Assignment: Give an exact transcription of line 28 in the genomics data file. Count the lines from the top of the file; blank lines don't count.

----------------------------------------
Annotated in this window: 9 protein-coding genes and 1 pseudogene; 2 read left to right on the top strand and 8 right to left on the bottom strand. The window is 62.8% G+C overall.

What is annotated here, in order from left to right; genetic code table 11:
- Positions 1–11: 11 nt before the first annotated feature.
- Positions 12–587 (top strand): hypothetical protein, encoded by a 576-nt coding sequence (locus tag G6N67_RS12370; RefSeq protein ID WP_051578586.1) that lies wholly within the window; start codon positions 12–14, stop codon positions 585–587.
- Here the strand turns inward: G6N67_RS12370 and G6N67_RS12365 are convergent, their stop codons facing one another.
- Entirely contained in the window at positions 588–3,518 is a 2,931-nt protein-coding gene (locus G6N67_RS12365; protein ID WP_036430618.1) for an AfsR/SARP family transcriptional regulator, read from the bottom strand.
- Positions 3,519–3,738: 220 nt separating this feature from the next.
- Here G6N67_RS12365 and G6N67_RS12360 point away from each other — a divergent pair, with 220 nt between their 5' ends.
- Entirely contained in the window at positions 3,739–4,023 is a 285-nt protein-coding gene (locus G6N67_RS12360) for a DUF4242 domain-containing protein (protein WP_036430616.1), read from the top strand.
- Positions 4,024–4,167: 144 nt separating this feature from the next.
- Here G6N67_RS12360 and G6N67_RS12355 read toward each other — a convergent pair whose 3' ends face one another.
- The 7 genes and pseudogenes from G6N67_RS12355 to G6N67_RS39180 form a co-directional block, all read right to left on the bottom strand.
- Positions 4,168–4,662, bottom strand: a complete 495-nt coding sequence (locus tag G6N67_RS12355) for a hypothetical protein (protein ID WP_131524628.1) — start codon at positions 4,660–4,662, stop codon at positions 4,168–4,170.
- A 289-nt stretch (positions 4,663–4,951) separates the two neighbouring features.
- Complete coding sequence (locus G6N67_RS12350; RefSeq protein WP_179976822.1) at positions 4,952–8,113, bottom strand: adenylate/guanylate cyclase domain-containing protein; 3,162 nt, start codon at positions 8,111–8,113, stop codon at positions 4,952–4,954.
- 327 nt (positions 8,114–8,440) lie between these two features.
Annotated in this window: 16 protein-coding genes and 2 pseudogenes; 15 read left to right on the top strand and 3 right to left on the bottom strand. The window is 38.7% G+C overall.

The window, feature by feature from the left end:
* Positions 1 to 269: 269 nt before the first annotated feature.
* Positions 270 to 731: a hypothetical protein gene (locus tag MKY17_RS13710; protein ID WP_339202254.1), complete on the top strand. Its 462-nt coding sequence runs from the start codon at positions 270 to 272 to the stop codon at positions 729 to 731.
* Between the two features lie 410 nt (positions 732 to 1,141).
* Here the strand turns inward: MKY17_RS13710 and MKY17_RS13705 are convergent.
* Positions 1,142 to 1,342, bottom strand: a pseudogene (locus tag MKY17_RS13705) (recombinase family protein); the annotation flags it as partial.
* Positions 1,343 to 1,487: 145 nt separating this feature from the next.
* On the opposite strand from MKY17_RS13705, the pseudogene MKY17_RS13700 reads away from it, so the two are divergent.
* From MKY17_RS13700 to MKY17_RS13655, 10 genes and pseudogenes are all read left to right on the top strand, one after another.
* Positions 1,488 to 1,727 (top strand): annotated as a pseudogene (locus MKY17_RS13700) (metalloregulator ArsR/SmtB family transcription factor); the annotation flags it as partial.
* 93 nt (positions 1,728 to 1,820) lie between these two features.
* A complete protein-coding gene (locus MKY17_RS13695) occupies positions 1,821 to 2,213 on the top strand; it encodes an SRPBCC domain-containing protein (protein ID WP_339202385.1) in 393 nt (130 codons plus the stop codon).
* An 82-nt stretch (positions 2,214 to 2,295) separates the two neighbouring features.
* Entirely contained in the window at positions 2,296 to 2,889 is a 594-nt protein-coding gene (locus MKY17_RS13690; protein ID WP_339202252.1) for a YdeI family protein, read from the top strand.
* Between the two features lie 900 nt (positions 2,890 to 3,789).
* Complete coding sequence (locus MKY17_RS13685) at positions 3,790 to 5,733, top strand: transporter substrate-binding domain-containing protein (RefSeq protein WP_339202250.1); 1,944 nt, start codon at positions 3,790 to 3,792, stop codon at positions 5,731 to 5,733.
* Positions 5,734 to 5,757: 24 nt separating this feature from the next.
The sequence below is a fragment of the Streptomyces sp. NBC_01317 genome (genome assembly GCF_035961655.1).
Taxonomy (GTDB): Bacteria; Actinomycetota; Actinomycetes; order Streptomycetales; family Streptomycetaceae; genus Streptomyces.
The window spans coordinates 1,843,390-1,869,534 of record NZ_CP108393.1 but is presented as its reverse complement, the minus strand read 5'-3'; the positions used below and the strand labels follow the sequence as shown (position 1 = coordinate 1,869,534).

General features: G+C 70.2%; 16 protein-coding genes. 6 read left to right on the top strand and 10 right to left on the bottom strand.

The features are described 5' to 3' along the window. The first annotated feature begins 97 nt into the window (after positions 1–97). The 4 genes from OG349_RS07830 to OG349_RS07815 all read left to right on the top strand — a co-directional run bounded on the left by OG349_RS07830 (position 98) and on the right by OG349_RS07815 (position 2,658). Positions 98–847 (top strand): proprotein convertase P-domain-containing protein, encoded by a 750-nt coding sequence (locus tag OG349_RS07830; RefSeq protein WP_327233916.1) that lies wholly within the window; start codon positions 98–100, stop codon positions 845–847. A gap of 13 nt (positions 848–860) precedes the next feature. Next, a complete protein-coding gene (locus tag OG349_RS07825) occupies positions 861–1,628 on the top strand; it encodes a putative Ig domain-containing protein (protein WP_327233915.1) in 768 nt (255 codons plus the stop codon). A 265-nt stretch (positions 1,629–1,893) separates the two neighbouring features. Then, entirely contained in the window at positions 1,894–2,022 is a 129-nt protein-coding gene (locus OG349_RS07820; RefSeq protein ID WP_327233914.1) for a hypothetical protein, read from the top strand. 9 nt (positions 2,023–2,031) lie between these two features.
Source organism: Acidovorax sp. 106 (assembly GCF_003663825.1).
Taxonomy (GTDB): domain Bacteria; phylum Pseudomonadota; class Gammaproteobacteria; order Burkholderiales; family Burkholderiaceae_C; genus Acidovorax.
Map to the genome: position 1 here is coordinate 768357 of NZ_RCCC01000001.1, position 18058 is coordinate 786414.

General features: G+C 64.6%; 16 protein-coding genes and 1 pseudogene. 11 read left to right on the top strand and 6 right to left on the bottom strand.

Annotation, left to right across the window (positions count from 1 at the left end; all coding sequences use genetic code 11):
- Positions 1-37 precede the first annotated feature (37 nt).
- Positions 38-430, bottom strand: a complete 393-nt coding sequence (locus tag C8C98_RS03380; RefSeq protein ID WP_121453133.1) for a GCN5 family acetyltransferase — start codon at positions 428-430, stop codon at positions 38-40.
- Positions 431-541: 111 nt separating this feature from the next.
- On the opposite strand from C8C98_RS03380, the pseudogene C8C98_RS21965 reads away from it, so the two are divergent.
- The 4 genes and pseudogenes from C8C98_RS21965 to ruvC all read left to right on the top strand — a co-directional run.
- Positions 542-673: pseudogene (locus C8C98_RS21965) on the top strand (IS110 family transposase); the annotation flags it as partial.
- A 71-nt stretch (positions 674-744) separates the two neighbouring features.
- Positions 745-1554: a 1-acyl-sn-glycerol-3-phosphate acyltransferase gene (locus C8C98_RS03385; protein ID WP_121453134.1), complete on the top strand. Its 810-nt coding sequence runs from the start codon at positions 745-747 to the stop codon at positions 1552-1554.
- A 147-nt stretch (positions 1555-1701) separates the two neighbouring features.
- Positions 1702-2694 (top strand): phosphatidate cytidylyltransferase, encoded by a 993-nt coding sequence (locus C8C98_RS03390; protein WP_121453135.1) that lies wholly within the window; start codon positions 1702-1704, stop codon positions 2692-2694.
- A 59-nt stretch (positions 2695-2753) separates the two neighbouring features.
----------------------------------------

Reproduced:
* 93 nt (positions 1,728 to 1,820) lie between these two features.